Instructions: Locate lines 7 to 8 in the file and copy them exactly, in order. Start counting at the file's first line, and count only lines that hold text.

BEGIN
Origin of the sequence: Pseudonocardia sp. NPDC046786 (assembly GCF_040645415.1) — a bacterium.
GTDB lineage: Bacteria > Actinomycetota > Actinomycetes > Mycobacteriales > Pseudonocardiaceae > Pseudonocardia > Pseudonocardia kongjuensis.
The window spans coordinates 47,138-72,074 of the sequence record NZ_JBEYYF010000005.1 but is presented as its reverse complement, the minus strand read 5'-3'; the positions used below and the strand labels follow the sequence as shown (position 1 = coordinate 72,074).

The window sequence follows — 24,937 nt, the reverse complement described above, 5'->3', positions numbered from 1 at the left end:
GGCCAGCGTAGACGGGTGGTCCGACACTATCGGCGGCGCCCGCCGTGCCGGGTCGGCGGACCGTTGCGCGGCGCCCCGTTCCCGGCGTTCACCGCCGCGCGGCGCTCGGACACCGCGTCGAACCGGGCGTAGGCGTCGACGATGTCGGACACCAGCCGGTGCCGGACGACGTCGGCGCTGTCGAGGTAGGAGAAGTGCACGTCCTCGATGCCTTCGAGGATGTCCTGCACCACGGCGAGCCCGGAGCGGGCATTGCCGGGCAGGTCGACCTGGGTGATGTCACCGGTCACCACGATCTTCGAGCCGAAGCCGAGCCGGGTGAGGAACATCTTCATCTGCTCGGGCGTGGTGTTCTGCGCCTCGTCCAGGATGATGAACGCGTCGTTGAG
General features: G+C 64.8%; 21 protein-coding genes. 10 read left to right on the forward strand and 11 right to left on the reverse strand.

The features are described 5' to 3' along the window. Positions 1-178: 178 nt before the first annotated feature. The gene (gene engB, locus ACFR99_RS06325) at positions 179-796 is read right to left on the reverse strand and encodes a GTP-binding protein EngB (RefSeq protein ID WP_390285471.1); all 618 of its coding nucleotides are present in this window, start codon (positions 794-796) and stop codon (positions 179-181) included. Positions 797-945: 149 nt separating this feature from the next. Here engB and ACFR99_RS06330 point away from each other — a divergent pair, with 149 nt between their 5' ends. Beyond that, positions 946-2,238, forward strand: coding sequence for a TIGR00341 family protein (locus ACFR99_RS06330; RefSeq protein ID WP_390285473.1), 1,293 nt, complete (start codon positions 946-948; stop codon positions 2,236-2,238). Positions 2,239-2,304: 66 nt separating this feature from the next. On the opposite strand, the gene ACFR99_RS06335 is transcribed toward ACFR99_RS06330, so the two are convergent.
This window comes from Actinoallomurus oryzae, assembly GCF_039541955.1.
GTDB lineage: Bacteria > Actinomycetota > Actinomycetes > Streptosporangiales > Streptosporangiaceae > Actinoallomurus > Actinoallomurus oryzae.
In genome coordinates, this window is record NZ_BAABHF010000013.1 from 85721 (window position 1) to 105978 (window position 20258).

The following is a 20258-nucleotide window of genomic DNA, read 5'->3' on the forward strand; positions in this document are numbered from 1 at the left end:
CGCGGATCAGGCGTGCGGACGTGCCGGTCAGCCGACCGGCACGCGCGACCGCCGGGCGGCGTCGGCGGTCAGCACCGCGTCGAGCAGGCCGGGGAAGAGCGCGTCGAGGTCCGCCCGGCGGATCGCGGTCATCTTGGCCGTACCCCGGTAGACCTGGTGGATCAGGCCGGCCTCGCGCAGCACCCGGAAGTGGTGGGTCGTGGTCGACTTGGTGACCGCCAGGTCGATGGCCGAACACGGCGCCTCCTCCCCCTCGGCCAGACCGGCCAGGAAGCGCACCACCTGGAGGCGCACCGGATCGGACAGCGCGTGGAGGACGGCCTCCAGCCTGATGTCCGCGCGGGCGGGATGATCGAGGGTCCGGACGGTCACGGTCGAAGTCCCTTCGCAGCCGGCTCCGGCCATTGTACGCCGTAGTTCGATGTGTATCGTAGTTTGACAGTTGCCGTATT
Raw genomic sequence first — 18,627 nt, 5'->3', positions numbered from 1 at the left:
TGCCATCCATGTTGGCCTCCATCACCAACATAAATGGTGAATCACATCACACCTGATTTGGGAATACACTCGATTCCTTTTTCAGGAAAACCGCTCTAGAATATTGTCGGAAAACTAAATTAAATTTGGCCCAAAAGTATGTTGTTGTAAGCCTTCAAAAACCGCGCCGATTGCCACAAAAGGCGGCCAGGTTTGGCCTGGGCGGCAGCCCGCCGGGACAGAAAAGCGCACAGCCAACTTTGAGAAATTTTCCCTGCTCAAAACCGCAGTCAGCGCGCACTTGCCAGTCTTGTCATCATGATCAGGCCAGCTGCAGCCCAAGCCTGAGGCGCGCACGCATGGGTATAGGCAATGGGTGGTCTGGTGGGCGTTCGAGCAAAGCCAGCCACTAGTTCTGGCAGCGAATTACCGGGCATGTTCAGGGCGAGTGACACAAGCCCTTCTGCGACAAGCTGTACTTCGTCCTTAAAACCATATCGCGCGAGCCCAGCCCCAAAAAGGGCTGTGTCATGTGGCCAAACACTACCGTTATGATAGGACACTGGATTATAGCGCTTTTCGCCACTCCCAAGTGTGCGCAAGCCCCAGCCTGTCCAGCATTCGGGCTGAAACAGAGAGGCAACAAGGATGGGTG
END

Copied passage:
The features are described 5' to 3' along the window. Positions 1-178: 178 nt before the first annotated feature. The gene (gene engB, locus ACFR99_RS06325) at positions 179-796 is read right to left on the reverse strand and encodes a GTP-binding protein EngB (RefSeq protein ID WP_390285471.1); all 618 of its coding nucleotides are present in this window, start codon (positions 794-796) and stop codon (positions 179-181) included. Positions 797-945: 149 nt separating this feature from the next. Here engB and ACFR99_RS06330 point away from each other — a divergent pair, with 149 nt between their 5' ends. Beyond that, positions 946-2,238, forward strand: coding sequence for a TIGR00341 family protein (locus ACFR99_RS06330; RefSeq protein ID WP_390285473.1), 1,293 nt, complete (start codon positions 946-948; stop codon positions 2,236-2,238). Positions 2,239-2,304: 66 nt separating this feature from the next. On the opposite strand, the gene ACFR99_RS06335 is transcribed toward ACFR99_RS06330, so the two are convergent.
This window comes from Actinoallomurus oryzae, assembly GCF_039541955.1.